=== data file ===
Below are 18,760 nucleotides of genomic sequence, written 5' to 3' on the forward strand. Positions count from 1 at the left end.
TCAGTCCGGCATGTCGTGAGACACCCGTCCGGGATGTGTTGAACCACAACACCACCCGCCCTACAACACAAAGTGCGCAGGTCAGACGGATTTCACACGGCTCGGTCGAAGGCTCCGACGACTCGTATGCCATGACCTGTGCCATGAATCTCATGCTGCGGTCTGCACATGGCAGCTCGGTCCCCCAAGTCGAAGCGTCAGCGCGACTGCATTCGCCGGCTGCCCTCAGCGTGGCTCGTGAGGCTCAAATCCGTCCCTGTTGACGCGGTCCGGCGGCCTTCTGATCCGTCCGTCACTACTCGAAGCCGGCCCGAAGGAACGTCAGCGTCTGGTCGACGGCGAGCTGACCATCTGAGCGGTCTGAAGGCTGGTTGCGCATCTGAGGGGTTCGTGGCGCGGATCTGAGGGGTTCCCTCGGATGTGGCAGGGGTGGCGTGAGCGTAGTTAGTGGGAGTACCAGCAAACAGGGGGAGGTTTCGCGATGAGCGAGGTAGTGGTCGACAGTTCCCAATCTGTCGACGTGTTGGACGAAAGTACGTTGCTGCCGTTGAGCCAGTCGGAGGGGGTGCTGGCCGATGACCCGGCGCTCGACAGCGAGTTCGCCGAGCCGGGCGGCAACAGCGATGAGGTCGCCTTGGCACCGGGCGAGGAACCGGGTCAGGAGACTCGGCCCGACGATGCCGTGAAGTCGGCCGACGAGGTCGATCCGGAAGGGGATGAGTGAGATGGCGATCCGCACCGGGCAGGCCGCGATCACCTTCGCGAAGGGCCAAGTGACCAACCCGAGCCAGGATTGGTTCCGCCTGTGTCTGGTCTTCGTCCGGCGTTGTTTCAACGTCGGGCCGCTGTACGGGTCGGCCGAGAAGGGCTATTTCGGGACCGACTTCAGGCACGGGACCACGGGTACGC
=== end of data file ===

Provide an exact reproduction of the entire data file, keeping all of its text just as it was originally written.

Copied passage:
Below are 18,760 nucleotides of genomic sequence, written 5' to 3' on the forward strand. Positions count from 1 at the left end.
TCAGTCCGGCATGTCGTGAGACACCCGTCCGGGATGTGTTGAACCACAACACCACCCGCCCTACAACACAAAGTGCGCAGGTCAGACGGATTTCACACGGCTCGGTCGAAGGCTCCGACGACTCGTATGCCATGACCTGTGCCATGAATCTCATGCTGCGGTCTGCACATGGCAGCTCGGTCCCCCAAGTCGAAGCGTCAGCGCGACTGCATTCGCCGGCTGCCCTCAGCGTGGCTCGTGAGGCTCAAATCCGTCCCTGTTGACGCGGTCCGGCGGCCTTCTGATCCGTCCGTCACTACTCGAAGCCGGCCCGAAGGAACGTCAGCGTCTGGTCGACGGCGAGCTGACCATCTGAGCGGTCTGAAGGCTGGTTGCGCATCTGAGGGGTTCGTGGCGCGGATCTGAGGGGTTCCCTCGGATGTGGCAGGGGTGGCGTGAGCGTAGTTAGTGGGAGTACCAGCAAACAGGGGGAGGTTTCGCGATGAGCGAGGTAGTGGTCGACAGTTCCCAATCTGTCGACGTGTTGGACGAAAGTACGTTGCTGCCGTTGAGCCAGTCGGAGGGGGTGCTGGCCGATGACCCGGCGCTCGACAGCGAGTTCGCCGAGCCGGGCGGCAACAGCGATGAGGTCGCCTTGGCACCGGGCGAGGAACCGGGTCAGGAGACTCGGCCCGACGATGCCGTGAAGTCGGCCGACGAGGTCGATCCGGAAGGGGATGAGTGAGATGGCGATCCGCACCGGGCAGGCCGCGATCACCTTCGCGAAGGGCCAAGTGACCAACCCGAGCCAGGATTGGTTCCGCCTGTGTCTGGTCTTCGTCCGGCGTTGTTTCAACGTCGGGCCGCTGTACGGGTCGGCCGAGAAGGGCTATTTCGGGACCGACTTCAGGCACGGGACCACGGGTACGC